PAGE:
And then there’s a moment when you realise, with sudden, amused shock, that this is the hero, that they’ve handed the movie to this man (actually, it may be the moment that he ditches the tank-top). Sharlto Copley is brilliant as Wikus, mining unsuspected reserves of heroism and furious morality beneath the nerdish exterior …

The review has some slight spoilers, which I won’t repeat, but I did think the movie needed a final scene which never comes. Director and writer Neill Blomkamp said in an interview that while Hollywood always ties up the loose ends, real life isn’t always so neat. Well, that’s why we prefer stories to real life for entertainment, Neill. Still, a thoughtprovoking and compelling movie — you’ll either love it or hate it, apparently.

Elmer Kelton’s Last Ride Into the West


Elmer Kelton died in San Angelo, Texas on August 22nd, 2009. Other than (possibly) Louis L’Amour, Kelton is the most honored writer in the history of the Western fiction genre. Born about two hundred miles west of Cross Plains and almost exactly two decades after the birth of Robert E. Howard, Kelton spent the last six decades writing novels about his native state (and its far-wandering sons). Many would say he did so better than anyone else.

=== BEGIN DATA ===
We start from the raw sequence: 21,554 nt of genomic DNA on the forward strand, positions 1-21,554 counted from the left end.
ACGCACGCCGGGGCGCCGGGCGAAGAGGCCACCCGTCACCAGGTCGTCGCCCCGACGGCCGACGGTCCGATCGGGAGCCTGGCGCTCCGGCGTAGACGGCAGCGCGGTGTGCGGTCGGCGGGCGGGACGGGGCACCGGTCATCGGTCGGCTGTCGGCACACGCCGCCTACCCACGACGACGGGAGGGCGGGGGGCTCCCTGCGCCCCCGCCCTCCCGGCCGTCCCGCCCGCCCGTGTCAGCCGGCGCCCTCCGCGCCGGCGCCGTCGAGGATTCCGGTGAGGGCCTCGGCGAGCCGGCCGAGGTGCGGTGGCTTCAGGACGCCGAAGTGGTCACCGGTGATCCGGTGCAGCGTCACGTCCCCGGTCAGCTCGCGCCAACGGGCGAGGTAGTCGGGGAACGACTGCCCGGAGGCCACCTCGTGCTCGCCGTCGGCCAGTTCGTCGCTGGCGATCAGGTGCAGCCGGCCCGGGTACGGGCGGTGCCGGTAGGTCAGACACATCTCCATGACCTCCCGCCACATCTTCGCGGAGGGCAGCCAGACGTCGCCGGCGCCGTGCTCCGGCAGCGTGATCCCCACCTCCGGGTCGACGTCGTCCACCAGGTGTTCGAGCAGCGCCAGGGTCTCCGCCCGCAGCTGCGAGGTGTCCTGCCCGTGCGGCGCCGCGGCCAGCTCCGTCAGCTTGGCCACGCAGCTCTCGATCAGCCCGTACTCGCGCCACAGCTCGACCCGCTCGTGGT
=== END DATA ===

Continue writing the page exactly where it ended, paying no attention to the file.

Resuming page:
Elmer Kelton’s won a Spur Award for his novel, Buffalo Wagons, in 1957. Before he was done, he’d win six more. In honor of that record-breaking achievement, and for the sheer sustained excellence of his entire body of work, the Western Writers Association voted him “The Best Western Author of All Time.”

I first became acquainted with Mr. Kelton’s work by way of the film, The Good Old Boys, which was adapted from his novel of the same name. Searching it out, I was struck by several things. This was a writer with a deep knowledge of the history of the American West. On top of that (and most importantly), the man could spin a yarn; a yarn filled with characters who acted and spoke authentically (to my mind). Kelton had this to say about the writing of The Good Old Boys: “(It) is probably the closest I have ever come to writing from sheer inspiration. Hewey Calloway and the other characters took hold of the story like a cold-jawed horse grabbing onto the bit, and about all I could do was hold on for the ride.”

The Time It Never Rained (1973), is a novel about the drought of the 1950s, a time when most Texan ranchers gave in and accepted “welfare” (in the form of hay and feed) from the government. Not much hot lead flying, but this novel burns with intensity drawn from the souls of the characters; proud people with their backs to the wall. People who see a way of life that endured for a century being changed irrevocably.

The Time It Never Rained and The Good Old Boys are the only novels by Elmer Kelton that I have ever read. There’s enough proof between the two for me to say that the man was a damned fine writer, I reckon.